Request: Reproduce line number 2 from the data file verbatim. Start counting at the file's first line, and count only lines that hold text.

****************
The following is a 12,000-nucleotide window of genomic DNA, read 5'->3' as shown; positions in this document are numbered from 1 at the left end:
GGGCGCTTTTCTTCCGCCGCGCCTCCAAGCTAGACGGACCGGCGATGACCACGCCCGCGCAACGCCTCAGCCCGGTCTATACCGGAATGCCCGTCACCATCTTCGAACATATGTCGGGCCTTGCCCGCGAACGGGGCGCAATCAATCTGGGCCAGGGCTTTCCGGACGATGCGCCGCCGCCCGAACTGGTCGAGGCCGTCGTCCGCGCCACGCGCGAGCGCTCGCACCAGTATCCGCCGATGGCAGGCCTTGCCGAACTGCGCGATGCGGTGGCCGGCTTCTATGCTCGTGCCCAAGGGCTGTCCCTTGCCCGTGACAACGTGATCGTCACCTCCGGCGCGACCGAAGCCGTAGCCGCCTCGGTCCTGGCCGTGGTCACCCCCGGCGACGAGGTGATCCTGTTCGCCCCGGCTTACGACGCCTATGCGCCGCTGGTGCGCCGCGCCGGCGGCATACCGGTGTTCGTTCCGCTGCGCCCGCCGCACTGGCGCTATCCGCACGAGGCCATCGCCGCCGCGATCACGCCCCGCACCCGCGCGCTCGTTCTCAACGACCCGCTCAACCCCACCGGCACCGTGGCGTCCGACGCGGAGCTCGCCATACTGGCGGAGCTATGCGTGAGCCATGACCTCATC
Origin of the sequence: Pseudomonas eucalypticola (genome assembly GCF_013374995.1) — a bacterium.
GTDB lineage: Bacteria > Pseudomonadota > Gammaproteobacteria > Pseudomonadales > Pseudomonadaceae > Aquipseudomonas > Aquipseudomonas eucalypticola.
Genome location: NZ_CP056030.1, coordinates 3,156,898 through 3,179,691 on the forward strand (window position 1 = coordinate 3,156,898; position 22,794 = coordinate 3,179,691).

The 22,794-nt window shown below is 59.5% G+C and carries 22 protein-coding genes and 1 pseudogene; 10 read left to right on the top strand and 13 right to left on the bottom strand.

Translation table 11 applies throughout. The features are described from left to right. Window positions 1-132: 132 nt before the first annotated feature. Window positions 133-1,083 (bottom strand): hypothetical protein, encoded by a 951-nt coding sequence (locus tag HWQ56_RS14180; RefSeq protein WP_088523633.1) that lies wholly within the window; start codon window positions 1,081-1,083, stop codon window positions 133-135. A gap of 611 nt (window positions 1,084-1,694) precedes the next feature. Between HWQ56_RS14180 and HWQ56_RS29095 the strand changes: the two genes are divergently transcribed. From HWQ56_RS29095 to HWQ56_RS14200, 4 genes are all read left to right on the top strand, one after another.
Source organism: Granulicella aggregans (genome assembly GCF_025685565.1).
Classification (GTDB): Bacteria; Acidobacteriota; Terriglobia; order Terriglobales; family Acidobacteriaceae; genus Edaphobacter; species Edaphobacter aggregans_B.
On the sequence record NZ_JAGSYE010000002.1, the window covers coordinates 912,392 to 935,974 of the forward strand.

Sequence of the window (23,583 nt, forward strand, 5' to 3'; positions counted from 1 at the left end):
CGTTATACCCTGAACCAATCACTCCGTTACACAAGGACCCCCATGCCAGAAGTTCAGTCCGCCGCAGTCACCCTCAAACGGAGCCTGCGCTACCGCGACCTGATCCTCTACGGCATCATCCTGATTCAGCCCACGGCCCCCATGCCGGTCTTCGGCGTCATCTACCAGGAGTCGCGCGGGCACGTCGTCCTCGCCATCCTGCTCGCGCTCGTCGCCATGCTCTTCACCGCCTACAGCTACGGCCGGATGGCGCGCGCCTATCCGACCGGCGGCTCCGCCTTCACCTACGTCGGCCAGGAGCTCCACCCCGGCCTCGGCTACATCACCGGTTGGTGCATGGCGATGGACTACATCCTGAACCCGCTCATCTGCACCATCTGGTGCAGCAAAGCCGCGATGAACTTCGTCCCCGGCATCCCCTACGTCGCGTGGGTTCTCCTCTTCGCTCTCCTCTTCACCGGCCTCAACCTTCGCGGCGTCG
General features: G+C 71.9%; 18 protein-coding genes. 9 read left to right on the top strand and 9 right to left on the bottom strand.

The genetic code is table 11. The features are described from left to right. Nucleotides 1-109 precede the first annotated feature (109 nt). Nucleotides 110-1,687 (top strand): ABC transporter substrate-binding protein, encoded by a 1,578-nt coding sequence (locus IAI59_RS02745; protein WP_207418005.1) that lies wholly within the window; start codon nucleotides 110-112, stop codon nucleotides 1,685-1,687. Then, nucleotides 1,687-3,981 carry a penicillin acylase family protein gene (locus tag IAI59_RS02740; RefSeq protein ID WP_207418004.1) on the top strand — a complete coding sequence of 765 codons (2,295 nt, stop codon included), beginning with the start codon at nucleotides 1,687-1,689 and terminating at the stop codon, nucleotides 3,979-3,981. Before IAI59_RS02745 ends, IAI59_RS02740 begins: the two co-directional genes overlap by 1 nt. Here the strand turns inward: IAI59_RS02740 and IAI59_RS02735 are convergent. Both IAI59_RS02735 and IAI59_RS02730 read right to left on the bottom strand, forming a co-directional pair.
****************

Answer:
GGGCGCTTTTCTTCCGCCGCGCCTCCAAGCTAGACGGACCGGCGATGACCACGCCCGCGCAACGCCTCAGCCCGGTCTATACCGGAATGCCCGTCACCATCTTCGAACATATGTCGGGCCTTGCCCGCGAACGGGGCGCAATCAATCTGGGCCAGGGCTTTCCGGACGATGCGCCGCCGCCCGAACTGGTCGAGGCCGTCGTCCGCGCCACGCGCGAGCGCTCGCACCAGTATCCGCCGATGGCAGGCCTTGCCGAACTGCGCGATGCGGTGGCCGGCTTCTATGCTCGTGCCCAAGGGCTGTCCCTTGCCCGTGACAACGTGATCGTCACCTCCGGCGCGACCGAAGCCGTAGCCGCCTCGGTCCTGGCCGTGGTCACCCCCGGCGACGAGGTGATCCTGTTCGCCCCGGCTTACGACGCCTATGCGCCGCTGGTGCGCCGCGCCGGCGGCATACCGGTGTTCGTTCCGCTGCGCCCGCCGCACTGGCGCTATCCGCACGAGGCCATCGCCGCCGCGATCACGCCCCGCACCCGCGCGCTCGTTCTCAACGACCCGCTCAACCCCACCGGCACCGTGGCGTCCGACGCGGAGCTCGCCATACTGGCGGAGCTATGCGTGAGCCATGACCTCATC